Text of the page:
Today we are going to share the book Flamingos, Loons and Pelicans by Mel Boring. This book has a good amount of information about many different types of water birds. The reason I am sharing it today is because I was trying to think about a way to make a model of the flamingo beak and low and behold I open this book and discover they have an activity to do just that.
Some things I learned from this book about flamingos. They have yellow eyes. Airplanes are the flamingos biggest enemy. When one flies near a flamingo, the bird will go into a frenzy and may smash its own egg. Years ago there were no flamingos born in the United States, but then some came to live near Miami, Florida. The lake there is home to about 900 flamingos.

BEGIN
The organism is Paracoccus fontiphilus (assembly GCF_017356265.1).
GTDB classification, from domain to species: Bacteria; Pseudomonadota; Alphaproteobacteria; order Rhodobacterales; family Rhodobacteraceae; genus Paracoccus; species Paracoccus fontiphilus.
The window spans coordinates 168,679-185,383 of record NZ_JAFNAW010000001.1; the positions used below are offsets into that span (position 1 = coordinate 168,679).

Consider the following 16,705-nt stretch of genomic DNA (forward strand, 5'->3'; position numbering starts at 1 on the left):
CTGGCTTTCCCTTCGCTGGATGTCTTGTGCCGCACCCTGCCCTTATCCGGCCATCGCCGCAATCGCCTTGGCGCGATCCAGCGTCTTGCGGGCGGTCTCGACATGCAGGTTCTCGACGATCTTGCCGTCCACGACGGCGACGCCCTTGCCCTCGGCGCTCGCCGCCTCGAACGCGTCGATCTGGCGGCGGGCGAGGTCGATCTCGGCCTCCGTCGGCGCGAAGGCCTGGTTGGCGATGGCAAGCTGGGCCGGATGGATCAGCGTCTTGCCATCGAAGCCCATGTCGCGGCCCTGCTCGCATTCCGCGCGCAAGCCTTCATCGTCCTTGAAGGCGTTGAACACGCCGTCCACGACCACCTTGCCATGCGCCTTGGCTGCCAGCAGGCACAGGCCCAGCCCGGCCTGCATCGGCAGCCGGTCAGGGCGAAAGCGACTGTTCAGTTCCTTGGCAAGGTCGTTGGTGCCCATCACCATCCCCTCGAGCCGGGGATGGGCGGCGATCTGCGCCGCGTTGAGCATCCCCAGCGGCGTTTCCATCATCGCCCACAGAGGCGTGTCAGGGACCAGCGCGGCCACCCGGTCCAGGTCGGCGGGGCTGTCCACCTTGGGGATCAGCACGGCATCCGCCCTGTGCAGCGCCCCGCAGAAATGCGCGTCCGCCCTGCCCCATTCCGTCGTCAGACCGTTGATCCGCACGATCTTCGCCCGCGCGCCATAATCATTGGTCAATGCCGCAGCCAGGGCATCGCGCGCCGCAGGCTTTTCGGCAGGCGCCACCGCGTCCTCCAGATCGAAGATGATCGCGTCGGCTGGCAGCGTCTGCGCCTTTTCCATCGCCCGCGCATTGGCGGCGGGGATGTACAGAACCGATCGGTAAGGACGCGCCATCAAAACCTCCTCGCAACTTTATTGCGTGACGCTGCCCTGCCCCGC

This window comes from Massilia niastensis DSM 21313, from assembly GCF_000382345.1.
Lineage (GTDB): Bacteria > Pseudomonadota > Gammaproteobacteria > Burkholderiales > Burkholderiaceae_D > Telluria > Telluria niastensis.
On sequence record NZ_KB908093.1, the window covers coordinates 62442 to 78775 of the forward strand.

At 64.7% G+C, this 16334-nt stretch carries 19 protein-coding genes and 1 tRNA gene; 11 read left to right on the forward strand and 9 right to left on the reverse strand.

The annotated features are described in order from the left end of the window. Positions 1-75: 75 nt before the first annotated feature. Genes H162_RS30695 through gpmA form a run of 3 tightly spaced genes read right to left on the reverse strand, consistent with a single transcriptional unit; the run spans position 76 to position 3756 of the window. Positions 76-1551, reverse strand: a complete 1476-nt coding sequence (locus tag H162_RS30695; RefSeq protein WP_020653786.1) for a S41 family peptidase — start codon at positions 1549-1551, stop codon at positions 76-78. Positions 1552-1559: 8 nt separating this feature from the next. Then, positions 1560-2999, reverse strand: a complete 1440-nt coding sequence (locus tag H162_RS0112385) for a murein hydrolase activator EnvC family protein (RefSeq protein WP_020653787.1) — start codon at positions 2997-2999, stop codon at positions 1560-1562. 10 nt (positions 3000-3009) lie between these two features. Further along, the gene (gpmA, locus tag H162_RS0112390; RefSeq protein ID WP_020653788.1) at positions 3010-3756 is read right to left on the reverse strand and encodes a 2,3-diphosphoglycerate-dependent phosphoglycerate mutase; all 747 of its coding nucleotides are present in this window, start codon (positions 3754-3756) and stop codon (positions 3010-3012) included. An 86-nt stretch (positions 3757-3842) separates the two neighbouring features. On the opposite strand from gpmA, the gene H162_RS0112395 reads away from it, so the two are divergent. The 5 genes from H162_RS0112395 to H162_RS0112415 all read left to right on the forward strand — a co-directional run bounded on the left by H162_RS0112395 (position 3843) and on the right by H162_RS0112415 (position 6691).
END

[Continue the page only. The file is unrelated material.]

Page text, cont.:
Now more about how flamingos eat. Flamingos are upside-down filter-feeders. So to eat, it sticks its beak between its legs, upside down. The beak works like a cup. The top of the beak is hinged like our bottom jaw, so it can move and scoop. It scoops up the murky water and the flamingos pump their tongues to filter the water through slits in their billtops. Once the water is out the flamingo is left with algae and small fish for food.
|Flamingo Beak Set Up|
Now following the books suggestion on trying to "eat" like a flamingo, I put some small stones and water in a a large bowl. Then I found two spoons--one slotted and one not. They suggested a slotted spoon and a wooden spoon, but I could not get this to work with the bend on my slotted spoon.
Next I had Hazel stand over the bowl and try to scoop rocks and water into the spoons (while bending in half). She however had trouble not squatting to do it and had more success by squatting.
The rocks after the water is drained out represents the food the flamingo would have eaten.
The other activity in this book is making bird tracks. A flamingo's is about nine inches long. Flamingos have webbed feet too.
I hope you are enjoying our adventure in learning more about flamingos.